National Apprenticeship Week is taking place between the 3rd and 9th of February, and the NCTJ is proud to support the campaign. Throughtout the week, we will be sharing first-hand accounts from current and former apprentices and employers to demonstrate the benefits of journalism apprenticeships.
Yohannes Lowe, who works as an apprentice for The Telegraph and won the NCTJ apprentice of the year award in 2019, shares his story below:
I have always enjoyed talking to people and finding out about their personal stories.
That interest combined with a hunger for current affairs, made journalism a natural fit. But with no formal writing experience, I took up a teaching assistant role after graduating from university in 2017. It did not last more than six weeks.
I then looked for reporting jobs. An NCTJ apprenticeship was vital for training me in the basic skills of the profession, allowing me to be competent in a national newsroom with little formal experience.
The apprenticeship, which included regular teaching sessions at PA Training was great as it taught me to write shorthand quickly and the basics of media law and court reporting.
The Telegraph editors were happy that I had that grounding, as that meant they did not have to start at the very beginning when tutoring me.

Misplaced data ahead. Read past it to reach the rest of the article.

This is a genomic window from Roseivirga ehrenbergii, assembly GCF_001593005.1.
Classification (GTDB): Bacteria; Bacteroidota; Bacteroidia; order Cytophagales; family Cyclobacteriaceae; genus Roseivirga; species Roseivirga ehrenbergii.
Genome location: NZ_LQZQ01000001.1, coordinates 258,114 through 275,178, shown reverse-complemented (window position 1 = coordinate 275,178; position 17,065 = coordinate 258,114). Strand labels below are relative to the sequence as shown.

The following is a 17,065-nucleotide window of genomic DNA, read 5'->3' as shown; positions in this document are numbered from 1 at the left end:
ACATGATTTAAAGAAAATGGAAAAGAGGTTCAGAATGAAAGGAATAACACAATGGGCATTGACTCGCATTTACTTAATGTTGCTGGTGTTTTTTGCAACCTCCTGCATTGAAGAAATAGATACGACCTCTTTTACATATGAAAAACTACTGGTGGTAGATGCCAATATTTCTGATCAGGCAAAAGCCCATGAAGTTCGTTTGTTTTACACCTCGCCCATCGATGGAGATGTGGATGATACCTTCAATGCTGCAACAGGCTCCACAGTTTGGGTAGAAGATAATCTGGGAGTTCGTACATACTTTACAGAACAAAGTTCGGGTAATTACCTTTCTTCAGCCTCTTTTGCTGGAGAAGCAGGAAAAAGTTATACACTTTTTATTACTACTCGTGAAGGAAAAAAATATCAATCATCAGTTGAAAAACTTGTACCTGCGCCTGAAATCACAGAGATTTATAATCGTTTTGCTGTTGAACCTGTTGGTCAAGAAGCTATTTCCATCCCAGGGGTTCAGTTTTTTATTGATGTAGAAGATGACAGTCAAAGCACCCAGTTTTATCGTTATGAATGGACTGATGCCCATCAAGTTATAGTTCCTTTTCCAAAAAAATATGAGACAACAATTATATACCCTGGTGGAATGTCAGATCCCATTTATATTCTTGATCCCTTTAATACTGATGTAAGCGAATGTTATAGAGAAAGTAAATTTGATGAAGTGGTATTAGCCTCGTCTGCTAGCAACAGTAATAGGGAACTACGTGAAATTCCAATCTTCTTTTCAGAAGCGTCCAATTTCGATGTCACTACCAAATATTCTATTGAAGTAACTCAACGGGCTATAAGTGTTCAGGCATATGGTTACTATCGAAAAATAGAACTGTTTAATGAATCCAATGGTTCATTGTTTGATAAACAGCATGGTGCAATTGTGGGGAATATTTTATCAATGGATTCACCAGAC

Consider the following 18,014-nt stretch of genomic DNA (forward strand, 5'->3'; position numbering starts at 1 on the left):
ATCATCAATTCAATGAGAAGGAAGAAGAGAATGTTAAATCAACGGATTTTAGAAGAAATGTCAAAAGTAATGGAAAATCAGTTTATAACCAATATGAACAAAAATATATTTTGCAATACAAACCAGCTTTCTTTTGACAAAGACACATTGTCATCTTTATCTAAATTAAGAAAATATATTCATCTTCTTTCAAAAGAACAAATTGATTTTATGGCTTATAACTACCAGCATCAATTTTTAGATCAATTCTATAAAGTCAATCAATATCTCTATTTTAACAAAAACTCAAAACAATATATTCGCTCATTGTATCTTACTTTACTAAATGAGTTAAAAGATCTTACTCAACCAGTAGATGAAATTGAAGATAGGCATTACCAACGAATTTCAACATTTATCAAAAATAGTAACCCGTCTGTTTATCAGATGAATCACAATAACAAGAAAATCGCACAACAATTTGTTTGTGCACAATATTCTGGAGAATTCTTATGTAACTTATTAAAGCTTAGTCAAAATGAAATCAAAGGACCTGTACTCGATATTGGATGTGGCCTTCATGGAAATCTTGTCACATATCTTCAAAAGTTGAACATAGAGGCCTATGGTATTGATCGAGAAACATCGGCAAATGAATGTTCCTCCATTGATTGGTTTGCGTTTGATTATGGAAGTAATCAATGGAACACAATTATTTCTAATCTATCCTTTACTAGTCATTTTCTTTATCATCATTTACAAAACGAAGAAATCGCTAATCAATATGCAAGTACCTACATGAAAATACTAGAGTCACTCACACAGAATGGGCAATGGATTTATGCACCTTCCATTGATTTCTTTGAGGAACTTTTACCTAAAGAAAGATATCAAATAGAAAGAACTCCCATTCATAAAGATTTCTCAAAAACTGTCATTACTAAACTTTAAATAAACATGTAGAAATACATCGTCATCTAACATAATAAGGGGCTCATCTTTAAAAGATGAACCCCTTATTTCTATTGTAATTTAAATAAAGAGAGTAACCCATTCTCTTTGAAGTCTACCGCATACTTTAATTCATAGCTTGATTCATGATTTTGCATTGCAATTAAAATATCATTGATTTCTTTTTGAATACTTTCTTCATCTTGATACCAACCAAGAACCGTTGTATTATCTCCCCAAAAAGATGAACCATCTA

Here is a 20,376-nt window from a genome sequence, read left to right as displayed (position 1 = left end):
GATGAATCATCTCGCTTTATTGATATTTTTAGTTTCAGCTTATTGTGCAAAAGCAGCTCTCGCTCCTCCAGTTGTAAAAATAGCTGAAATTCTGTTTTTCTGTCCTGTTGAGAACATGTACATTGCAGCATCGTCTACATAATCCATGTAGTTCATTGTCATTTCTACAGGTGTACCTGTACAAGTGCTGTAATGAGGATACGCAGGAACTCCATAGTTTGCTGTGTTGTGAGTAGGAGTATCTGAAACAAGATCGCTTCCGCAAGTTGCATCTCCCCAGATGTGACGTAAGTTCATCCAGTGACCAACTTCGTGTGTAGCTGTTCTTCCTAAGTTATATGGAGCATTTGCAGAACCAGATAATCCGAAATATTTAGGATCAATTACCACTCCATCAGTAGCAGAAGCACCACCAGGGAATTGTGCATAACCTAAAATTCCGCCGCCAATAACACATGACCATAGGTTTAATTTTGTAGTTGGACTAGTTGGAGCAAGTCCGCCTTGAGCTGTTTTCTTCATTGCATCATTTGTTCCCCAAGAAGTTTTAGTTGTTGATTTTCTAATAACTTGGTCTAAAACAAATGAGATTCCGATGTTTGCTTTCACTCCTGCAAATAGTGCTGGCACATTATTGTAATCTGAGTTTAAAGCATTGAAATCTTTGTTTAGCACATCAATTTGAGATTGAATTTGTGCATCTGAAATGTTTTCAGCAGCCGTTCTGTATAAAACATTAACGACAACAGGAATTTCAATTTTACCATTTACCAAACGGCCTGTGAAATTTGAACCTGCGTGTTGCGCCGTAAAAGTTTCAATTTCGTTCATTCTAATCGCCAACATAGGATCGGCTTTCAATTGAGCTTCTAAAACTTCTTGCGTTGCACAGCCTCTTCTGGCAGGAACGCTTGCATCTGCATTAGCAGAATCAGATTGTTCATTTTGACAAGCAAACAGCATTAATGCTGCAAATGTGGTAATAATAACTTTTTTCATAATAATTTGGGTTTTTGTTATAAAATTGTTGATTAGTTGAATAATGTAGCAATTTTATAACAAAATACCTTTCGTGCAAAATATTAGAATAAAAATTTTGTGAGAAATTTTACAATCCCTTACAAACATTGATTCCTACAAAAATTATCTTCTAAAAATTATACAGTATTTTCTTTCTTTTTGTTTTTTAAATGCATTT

These modules also enabled me to be sent out by editors in the newsroom to cover cases at crown and magistrate courts and to interview members of the public in fast-paced environments.
The more digital courses, such as mobile and video journalism, were important to be able to apply in a rapidly evolving newsroom, in which visual content is increasingly important as it drives online traffic.
PA Training is also well respected and many senior reporters I now work with also trained there.
I would encourage budding journalists to take up an apprenticeship programme as the mixture of theoretical leaning, practical experience and guidance from professionals is invaluable.
It is a very competitive and sometimes challenging profession to break into, so apprenticeship schemes offer young people entry level positions without having to be degree educated.
This allows those from poorer and ‘diverse’ backgrounds equal opportunity to gain entry.